Later that afternoon, as I was biking around, the driver of a car that was headed toward me waved. I didn’t think anything of it and I waved back. Then a car came up from behind and passed me and – as he did – the driver waved. A few minutes later, another car passed me and sure enough, up – out of the window – came a wave.

Every time it happened, I thought about Bob’s seemingly off-hand comment. By the time I was ready to return the bike, over a dozen cars passed me and nearly every time, someone in the car waved. It was such a standard occurrence, I suspect the three who didn’t wave were tourists – not locals!

When I dropped off the bike, I asked the two twenty-something girls behind the desk what was up with the waving? They giggled and one of them said, “Yeah – it’s kind of an unwritten law around here. Everyone waves. When I go back to school in Windsor after spending the summer here, it takes me a couple weeks to stop doing that.”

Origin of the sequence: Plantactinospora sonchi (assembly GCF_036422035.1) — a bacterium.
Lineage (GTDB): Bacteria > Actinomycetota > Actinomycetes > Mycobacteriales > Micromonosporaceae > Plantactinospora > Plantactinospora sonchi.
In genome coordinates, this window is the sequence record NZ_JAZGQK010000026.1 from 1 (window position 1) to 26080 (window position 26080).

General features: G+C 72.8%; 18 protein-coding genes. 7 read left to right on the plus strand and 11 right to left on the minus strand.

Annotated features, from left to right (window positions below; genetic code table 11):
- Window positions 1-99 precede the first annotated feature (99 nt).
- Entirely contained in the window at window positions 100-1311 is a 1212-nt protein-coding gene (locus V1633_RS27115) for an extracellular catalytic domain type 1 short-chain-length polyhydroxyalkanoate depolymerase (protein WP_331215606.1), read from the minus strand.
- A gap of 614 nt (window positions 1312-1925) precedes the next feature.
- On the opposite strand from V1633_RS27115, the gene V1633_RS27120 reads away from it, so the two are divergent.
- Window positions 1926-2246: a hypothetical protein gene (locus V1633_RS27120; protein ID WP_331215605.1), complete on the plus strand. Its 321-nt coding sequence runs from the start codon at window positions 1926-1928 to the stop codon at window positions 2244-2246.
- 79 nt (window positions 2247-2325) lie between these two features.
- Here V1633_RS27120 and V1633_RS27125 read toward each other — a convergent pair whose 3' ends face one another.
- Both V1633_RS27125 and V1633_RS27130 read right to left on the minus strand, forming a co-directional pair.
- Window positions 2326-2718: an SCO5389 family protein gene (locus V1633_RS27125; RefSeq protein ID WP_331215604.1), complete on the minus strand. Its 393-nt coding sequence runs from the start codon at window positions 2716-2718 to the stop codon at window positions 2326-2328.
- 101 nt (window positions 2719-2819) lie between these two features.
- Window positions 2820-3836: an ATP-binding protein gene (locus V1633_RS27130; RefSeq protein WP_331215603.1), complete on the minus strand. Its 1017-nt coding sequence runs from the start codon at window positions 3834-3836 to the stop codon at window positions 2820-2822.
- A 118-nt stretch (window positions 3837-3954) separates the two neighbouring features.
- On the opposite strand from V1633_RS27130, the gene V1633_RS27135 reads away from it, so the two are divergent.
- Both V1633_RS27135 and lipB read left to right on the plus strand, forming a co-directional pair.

On the ferry ride back, I couldn’t help but think about the waving and about how quirky it seemed. Since I’ve been back, I’ve told the story to a few friends. Their reactions are similar, admitting that a friendly wave of acknowledgment between strangers is pretty unusual, and yet, kind of delightful.

I’m sure your parents were thrilled when you learned to wave. And, as a kid, I’ll bet you waved to passing strangers in hopes they’d notice and wave back. And yet, at some point – like many adults – you probably stopped acknowledging strangers with a wave. But you know what? There’s no reason you can’t take it up again – just ask the folks on Pelee Island. I say give it a try, I think you’ll be surprised at how nice it feels to recognize – and be recognized by – strangers.

© 2013 Ingrid Sapona